Friday, 11 October 2019 13:49

NCDOT: Heading into busiest time of year for vehicle-animal collisions

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Traditionally, record numbers of deer-vehicle crashes occur in this season. Traditionally, record numbers of deer-vehicle crashes occur in this season. NCDOT

RALEIGH — As one of the fastest growing states in the country, expanded growth of many areas around North Carolina means a continued risk of a dangerous meeting between vehicles and animals on the road, primarily deer.


According to the annual N.C. Department of Transportation report on animal collisions, in 2018 there were 18,826 animal-related collisions in North Carolina.  Over the past three years, those collisions have killed nine people, injured another 2,975, and caused more than $146 million in damages.  

For the 16th year in a row, Wake County remains the number one county for animal collisions, with 778 crashes for 2018, just below its total in 2017.  From 2016 to 2018, 2,331 animal-related crashes were reported in the county, resulting in 150 injuries and over $6.3 million in damages.

Wake County’s total for the year was 35 percent higher than Union County, which came in second place with 503 crashes.  In third place was Pitt County with 486 collisions, with Columbus and Guilford counties close behind at 485 and 483 collisions, respectively.

Rounding out the top 10 for 2018 were Brunswick, Mecklenburg, Duplin, Robeson and Forsyth counties.

With Mecklenburg and Columbus counties being the exceptions, every one of these counties had a decrease in the number of reported collisions between 2017 and 2018.  The total number for the state decreased by 240 overall.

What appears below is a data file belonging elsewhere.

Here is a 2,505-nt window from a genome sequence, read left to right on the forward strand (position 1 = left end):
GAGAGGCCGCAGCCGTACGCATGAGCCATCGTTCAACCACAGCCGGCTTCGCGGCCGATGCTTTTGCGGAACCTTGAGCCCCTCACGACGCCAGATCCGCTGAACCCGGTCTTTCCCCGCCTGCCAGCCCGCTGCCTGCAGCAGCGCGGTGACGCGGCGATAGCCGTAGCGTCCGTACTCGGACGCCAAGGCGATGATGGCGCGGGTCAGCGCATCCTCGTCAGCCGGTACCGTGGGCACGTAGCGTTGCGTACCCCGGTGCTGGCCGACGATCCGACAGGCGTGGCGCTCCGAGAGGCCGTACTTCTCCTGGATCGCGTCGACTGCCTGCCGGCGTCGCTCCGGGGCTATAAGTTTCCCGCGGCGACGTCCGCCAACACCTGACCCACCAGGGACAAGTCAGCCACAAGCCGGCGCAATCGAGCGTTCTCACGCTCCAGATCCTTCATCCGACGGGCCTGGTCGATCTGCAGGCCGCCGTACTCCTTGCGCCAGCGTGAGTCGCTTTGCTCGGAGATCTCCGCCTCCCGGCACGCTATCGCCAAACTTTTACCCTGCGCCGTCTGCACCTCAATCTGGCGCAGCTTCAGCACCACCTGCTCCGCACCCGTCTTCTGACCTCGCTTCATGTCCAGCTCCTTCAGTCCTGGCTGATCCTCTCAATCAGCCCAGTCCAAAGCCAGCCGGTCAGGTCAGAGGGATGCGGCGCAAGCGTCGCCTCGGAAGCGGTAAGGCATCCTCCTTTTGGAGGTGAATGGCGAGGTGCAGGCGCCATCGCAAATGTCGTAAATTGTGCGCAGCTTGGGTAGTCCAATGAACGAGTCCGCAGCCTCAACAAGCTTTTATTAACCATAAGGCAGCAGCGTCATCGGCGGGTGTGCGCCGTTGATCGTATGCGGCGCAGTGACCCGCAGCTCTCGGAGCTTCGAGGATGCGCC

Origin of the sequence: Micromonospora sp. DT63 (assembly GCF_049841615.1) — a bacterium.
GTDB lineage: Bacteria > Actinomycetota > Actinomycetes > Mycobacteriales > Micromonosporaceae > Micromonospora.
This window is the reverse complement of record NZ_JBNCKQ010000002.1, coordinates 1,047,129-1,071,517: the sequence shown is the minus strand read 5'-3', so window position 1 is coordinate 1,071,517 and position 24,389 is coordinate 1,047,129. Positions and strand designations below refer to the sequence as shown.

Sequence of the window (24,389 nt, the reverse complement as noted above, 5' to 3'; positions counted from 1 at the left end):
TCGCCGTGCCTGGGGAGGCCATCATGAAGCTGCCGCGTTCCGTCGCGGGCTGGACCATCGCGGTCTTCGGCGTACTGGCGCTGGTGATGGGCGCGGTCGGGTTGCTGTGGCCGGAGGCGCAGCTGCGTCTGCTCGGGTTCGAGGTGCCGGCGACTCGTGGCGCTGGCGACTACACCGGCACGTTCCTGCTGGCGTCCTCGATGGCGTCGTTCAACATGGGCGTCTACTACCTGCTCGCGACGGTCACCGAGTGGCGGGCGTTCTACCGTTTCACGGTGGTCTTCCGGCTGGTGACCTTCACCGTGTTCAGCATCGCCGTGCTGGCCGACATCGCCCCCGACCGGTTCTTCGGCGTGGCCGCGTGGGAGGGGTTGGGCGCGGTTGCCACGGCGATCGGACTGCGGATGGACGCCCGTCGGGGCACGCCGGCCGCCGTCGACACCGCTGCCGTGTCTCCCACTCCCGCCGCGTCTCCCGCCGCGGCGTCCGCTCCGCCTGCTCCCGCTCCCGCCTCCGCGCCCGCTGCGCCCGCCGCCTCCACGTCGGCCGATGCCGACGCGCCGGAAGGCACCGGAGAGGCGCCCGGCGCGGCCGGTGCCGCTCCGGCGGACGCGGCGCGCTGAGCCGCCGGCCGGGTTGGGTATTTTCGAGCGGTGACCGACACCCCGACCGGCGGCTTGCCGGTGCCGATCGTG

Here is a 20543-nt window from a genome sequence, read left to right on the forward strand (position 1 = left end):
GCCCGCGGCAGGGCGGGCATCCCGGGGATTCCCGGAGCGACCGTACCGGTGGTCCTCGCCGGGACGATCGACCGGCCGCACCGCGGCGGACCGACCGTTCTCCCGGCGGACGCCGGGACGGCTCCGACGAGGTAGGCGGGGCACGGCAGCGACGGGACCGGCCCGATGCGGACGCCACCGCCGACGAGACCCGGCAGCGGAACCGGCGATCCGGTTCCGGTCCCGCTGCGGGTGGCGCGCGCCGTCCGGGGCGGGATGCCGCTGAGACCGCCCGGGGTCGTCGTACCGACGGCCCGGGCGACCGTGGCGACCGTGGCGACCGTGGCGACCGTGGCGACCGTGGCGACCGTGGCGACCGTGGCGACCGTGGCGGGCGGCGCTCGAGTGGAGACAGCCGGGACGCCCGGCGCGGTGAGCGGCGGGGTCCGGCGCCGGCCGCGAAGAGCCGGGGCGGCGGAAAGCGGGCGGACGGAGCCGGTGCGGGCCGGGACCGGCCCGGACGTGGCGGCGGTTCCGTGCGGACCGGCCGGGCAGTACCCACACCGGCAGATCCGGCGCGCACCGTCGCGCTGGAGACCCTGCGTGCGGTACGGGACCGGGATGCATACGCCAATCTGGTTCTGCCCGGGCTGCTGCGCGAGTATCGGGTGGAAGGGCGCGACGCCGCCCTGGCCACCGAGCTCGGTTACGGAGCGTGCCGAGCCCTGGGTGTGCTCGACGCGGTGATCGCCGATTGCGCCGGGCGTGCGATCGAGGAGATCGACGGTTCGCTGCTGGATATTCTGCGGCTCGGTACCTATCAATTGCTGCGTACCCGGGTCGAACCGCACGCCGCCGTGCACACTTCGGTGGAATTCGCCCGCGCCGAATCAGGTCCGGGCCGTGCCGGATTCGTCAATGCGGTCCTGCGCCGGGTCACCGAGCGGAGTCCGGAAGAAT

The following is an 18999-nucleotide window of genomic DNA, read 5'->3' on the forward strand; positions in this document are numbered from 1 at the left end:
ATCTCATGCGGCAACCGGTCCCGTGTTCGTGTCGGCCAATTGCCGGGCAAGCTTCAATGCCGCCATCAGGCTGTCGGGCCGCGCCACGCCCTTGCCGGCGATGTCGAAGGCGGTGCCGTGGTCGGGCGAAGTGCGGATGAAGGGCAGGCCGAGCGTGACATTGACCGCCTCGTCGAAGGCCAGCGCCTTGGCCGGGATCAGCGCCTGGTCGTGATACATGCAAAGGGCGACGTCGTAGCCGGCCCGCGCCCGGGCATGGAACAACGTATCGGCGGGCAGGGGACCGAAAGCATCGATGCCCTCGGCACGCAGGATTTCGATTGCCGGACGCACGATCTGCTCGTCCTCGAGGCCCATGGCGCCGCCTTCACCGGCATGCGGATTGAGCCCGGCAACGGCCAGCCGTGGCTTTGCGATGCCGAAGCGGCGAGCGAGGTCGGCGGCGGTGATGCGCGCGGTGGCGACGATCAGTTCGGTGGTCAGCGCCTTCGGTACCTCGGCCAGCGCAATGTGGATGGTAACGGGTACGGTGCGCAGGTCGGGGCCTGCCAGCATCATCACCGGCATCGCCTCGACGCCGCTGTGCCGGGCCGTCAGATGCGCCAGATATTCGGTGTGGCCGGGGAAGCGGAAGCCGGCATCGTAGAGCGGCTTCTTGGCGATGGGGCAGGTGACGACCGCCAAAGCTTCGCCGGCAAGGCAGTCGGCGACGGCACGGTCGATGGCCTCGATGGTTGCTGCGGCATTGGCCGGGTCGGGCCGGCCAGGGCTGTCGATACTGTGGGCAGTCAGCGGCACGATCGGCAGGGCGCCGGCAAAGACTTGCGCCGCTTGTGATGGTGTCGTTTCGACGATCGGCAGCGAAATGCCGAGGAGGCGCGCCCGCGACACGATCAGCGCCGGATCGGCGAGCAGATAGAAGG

Counties in the far western part of the state demonstrate much lower numbers of animal collisions due to having fewer drivers and roads.

Graham County reported the lowest number of collisions for the fourth year in a row, with only 8 in 2018.  Swain, Mitchell, Haywood and Yancey counties had the next fewest, all with no more than 30 animal-related crashes last year.

Deer are more present on the roadways throughout the fall and into early winter due to the hunting and mating seasons.  Unfortunately, they also tend to travel more at times when it is harder to see them, including dawn and dusk.

The most crashes occur in the evening between 5 p.m. and midnight, accounting for 50 percent of the overall total.  With the end of daylight savings time at 2 a.m. on Sunday, Nov. 3, the time rewind increases the chance of deer being by roadways when drivers are travelling for their morning and afternoon commutes.

Traditionally, November records the highest number of animal-related crashes at nearly 22 percent of the annual total over the last three years, followed by October, December and January.

The Department of Transportation has some helpful tips for motorists to decrease their risk of being in a deer-vehicle crash:

  • Slow down in areas posted with deer crossing signs and in heavily wooded areas, especially during the late afternoon and evening.
  • Always be sure to wear your seat belt.  Most people injured in deer-vehicle crashes were not wearing their seat belt.
  • Results indicate that most deer-vehicle crashes occur in areas where deer are more likely to travel, such as near bridges or overpasses, railroad tracks, streams and ditches.  Therefore, be vigilant when passing through potentially risky landscapes. 
  • Drive with high beams on when possible and watch for eyes reflecting in the headlights. 
  • Keep in mind that deer often travel in groups, so if you see one deer fly across the road there may be another not far behind! 
  • To alert and scare an oncoming deer off the road, slow down and blow your horn with one long blast.  Do not rely on devices such as deer whistles or reflectors to deter deer.  These devices have not been proven to actually reduce deer-vehicle crashes.
  • Always maintain a safe amount of distance between your vehicle and other cars, especially at night.  If the car ahead of you hits a deer, you could also become involved in the crash. 
  • Do not swerve to avoid a collision with deer.  This could cause you to lose control of your vehicle, and increases the risk of it flipping over, veering it into oncoming traffic or overcorrecting and running off the road and/or causing a more serious crash.
  • Lastly, if your vehicle does strike a deer, do not touch the animal.  A frightened and wounded deer can hurt you or further injure itself. The best procedure is to get your car off the road if possible and call 911.
Last modified on Friday, 11 October 2019 14:21